In essence, you can almost think of your smart TV as a gigantic smart display. Devices like the Amazon Echo Show and Google Nest Hub have access to Netflix, Disney+, and other streaming services, and they can also be used as voice command hubs just like your smart TV!


So how can we take things step a further? How about leveraging our smart TV’s ability to double as a virtual console? If you have an Xbox Game Pass Ultimate Membership, and own a Samsung smart TV 2020 model or later, you can download the Xbox app to stream Xbox games right on your TV, no console required. And the only thing you’ll need to play the games is a compatible controller.

We can also turn our smart TVs into digital stockpiles of our own downloads. Sure, you’ll be able to connect a USB flash drive to most TVs. But how about uploading that movie, show, picture, or song to a Plex Media Server or Plex alternative Jellyfin instead?


I’ve been using Plex for about six months now, and can’t express how much I love the platform. It’s easy to work with, and the client app is available on most smart TVs and streaming devices. Once you’ve added movies, shows, or music to your Plex server, you’ll be able to pull it up on your smart TV, through your TV’s Plex app or via UPnP streaming if no app is available.

Keep Tabs on Your Home

Convenience and peace of mind are two of the most important boxes to check when investing in home security. And luckily, your web-connected cameras and sensors usually work nicely with your smart TV.

How can a smart TV be used for property surveillance? Simple: through a handshake with your cameras and sensors. Many smart security brands design their products to work in unison with smart TVs and streaming devices.

For example, let’s take a look at the Ring Doorbell Pro lineup. Ring engineered these video doorbells to be directly compatible with Samsung’s smart TVs. Once you’ve linked your Ring and Samsung SmartThings apps, you’ll be able to pull up a live video feed from your Ring doorbells right on your Samsung TV’s interface.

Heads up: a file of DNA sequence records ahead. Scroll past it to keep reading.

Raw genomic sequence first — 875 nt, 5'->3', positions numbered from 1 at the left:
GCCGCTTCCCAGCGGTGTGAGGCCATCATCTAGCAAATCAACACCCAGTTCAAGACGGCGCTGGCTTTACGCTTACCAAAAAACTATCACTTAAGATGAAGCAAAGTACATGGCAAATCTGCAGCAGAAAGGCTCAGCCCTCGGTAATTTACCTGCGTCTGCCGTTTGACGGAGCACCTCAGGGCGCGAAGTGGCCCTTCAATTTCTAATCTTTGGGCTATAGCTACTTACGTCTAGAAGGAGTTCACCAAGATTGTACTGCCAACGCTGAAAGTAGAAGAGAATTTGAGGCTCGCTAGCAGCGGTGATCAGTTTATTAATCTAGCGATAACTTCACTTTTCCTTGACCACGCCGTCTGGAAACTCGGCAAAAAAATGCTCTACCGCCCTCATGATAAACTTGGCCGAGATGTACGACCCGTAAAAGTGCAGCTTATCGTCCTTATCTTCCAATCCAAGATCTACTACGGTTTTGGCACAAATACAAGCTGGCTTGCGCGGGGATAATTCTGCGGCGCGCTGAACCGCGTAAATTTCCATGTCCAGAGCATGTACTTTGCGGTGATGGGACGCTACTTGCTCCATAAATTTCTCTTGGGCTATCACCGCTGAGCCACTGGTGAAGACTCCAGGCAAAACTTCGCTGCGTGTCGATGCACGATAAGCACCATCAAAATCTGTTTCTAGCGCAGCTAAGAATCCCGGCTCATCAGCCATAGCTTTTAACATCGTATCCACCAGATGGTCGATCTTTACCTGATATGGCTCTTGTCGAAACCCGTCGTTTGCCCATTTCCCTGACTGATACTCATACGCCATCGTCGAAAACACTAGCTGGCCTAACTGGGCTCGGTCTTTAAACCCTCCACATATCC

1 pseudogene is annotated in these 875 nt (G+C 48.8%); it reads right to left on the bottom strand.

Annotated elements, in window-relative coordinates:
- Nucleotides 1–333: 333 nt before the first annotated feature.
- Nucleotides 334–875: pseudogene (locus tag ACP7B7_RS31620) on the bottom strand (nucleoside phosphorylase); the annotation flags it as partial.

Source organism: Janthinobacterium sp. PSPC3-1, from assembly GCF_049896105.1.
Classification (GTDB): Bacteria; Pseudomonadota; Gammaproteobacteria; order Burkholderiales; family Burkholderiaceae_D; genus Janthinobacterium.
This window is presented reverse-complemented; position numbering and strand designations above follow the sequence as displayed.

Pressing the button on a Google Nest smart doorbell.
Google

Own a Google TV-powered television or streaming device? You’ll be able to pull off the same live-monitor trick using Nest video doorbells and security cameras. The same goes for Roku TVs, streaming devices, and other surveillance gear.

Make Life Easier With Advanced Automations

Have you heard of the Amazon Fire TV Cube? It’s one of the fastest streaming devices on the market, and it delivers some of the best picture and sound quality, too. But one of my favorite features of the third-gen Cube is its HDMI input. Big whoop, right?

Well, an HDMI input means there has to be an HDMI output, too. So yes, you’ll be able to plug components like cable boxes and game consoles into the Fire TV Cube, while running another HDMI from the Cube to your TV. So why would you do that, when you can just plug your device right into your smart TV? Automations!


Fire TV Cube
Amazon

If you’re all about optimizing and evolving your smart TV experience, one of the best ways to upgrade your entertainment is through IFTTT applets. Think of these as special instructions that IFTTT-compatible devices (like the 3rd Gen Fire TV Cube) can understand. You can do all kinds of cool things with IFTTT programming.

One go-to example of mine is creating custom automations for your cable box and a web-connected TV backlight kit. Let’s say you’re a huge football fan. With IFTTT, you can program your backlights to pulse red and yellow whenever your team scores a goal.


Geofencing is another great way to take advantage of your smart TV and smart home devices. This would allow peripherals like smartphones to trigger automations when you’re in proximity to your residence or business. With IFTTT at the helm, simply pulling into your driveway can power on your TV, while switching the cable box to your preferred news station.

More Than a Netflix Streamer

One of the toughest things about covering consumer tech is how often I want to wrap things up by saying things like “the sky is truly the limit” or “the possibilities are endless.” But these phrases are often on my mind for a reason: they’re true. And the real beauty of the “smart” moniker is the infinite trove of capabilities (hey, I tried) that fall behind the all-powerful adjective.

Hopefully, you now realize that your smart TV can be far more than just a glorified Netflix box.



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By John P.